To provide affordable emergency health care services to commuters, Indian Railways in conjunction with Magicdil Health opened a two-cent 24-hour health clinic, popularly known as the ‘One Rupee Clinic’.
The first clinic was opened in Central Railway, one of seventeen railway zones headquartered in Mumbai in a joint venture with the organisation Magicdil Health For All.
An Indian Railways official told INDVSTRVS that this clinic will provide health care services to all travellers on its rail network across Mumbai’s 19 stations on central suburban and harbour line routes.
Currently, only five clinics are operational with two more ready to open its doors on 1 July 2017.
This comes after a public interest litigation (PIL) was filed by an activist in the Bombay High Court pointing out the lack of prompt medical help in case of accidents on railway tracks. Hearing the PIL, the court directed the railways to set up emergency medical rooms (EMRs) at all stations on suburban services operated by two zones, Central Railway and Western Railway in a phased manner.
All EMRs will be manned by paramedics with 3-4 qualified doctors in-house, who will conduct regular check-ups, write prescriptions and referrals for a mere one rupee consultancy fee.
The concept was the brainchild of Dr Rahul Ghule, who bagged the contract from railways to set up EMRs at all selected stations.
For this, Magicdil will provide services along with doctors at the stations, whereby, railways will offer free space along with water and electricity.
Dr Ghule says that EMRs would be equipped with all necessary lifesaving tools and medicine including electro-cardiogram (ECG) machines, Artificial Resuscitator (Ambu Type Bag), pulse-oxymeter, oxygen cylinders etc.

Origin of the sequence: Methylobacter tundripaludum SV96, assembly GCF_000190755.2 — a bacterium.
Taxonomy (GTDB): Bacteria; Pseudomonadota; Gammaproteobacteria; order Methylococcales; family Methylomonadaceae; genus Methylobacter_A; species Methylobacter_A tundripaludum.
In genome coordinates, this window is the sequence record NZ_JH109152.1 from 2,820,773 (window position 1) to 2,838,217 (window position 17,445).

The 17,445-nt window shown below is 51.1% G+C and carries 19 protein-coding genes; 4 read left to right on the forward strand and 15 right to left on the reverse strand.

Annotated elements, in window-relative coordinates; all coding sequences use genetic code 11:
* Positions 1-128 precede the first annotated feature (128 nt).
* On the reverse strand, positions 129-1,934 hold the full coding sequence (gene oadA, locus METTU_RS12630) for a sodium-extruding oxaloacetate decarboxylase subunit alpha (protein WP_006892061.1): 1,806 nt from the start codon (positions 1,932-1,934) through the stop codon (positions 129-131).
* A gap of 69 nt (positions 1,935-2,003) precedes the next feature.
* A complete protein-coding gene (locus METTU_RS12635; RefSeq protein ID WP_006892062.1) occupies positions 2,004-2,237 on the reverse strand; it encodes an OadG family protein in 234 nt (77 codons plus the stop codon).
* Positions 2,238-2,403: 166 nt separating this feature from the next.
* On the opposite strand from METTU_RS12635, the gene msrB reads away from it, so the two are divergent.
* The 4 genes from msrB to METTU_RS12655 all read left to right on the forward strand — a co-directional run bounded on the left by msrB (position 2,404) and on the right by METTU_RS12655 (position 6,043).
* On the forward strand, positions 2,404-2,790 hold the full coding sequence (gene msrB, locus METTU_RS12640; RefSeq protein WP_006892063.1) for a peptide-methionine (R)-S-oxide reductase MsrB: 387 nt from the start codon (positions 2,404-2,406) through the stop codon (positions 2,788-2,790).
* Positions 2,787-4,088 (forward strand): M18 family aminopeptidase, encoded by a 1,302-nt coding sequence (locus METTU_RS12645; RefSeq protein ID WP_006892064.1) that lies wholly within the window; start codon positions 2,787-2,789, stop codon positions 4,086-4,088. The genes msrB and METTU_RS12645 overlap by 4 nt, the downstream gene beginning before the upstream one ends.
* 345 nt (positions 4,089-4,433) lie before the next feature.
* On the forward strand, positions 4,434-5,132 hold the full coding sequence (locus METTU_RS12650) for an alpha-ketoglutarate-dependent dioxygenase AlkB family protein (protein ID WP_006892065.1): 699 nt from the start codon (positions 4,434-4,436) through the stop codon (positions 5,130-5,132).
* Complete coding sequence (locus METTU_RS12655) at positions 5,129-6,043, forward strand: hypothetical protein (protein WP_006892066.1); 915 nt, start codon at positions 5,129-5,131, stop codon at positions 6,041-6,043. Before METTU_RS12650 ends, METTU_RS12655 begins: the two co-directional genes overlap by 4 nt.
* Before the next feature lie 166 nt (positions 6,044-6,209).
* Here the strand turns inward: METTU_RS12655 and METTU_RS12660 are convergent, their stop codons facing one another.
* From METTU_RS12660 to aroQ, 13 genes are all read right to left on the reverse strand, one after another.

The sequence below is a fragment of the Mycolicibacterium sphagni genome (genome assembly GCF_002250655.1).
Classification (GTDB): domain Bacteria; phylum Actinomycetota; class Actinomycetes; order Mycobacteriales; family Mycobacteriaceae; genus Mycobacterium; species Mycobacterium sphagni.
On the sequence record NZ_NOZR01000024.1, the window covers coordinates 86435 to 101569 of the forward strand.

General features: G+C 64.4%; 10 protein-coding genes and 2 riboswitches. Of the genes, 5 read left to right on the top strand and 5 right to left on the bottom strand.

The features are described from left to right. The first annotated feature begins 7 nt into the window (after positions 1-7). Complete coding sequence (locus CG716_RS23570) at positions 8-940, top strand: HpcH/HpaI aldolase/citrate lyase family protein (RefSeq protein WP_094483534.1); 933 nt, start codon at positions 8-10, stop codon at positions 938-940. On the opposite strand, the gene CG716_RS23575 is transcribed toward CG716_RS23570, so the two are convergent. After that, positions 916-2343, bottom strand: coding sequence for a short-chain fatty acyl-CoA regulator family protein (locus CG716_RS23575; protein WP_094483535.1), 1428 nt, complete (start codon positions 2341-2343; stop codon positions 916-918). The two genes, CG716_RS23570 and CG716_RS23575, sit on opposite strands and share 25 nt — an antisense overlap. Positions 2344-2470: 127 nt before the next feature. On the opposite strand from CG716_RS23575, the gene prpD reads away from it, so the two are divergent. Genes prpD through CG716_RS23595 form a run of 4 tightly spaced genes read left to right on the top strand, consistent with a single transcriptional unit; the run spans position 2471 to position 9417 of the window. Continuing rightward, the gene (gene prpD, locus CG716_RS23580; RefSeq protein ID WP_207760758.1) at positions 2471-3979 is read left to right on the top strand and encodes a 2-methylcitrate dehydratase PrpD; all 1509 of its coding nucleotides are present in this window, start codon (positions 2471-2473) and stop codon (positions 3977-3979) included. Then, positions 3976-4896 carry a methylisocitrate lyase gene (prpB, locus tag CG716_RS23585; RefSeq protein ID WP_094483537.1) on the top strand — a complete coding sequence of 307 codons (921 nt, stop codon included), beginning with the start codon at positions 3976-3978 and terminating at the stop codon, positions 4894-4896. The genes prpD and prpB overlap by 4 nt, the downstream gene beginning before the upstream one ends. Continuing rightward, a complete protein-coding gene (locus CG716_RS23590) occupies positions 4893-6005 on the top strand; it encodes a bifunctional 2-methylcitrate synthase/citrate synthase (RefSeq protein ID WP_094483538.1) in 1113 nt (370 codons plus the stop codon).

This is not the first time India Railways opted to set up emergency health centres at stations. However, the previous scheme encountered a lot of obstacles, with little travellers using its services due to cumbersome red-tape.
Currently, Magicdil has only received the nod to set up EMRs at Central Railway stations, but it is also looking to set up these clinics on Western Railway stations too. Apart from stations, Magicdil is also looking to set up similar clinics across the city.
“To provide affordable health care services, we will not only provide health checkups, but also provide a full diagnostics centre at all stations; these clinics can be accessed not only by railway travellers, but also non-travellers,” says Dr Ghule. “To achieve this, we cut the cost by over 60 percent, and in many cases even more than that, for the benefit of all citizens who need our services”.
Dr Ghule says that the majority of cases needing attention are diabetes-related. To cater for this, the clinics will offer a trial service related to ultrasound therapy to control sugar levels in the body. The therapy is still not practically implemented in India but it will be the first globally.
Central line has 62 stations and harbour line has 32 stations as well as the western line with 32 stations too. Dubbed as a lifeline of Mumbai, the Mumbai Suburban Railway consists of inner suburban railway lines serving the Mumbai Metropolitan Region (MMR) spread over 465 kilometres and caters to more than 7.5 million commuters daily.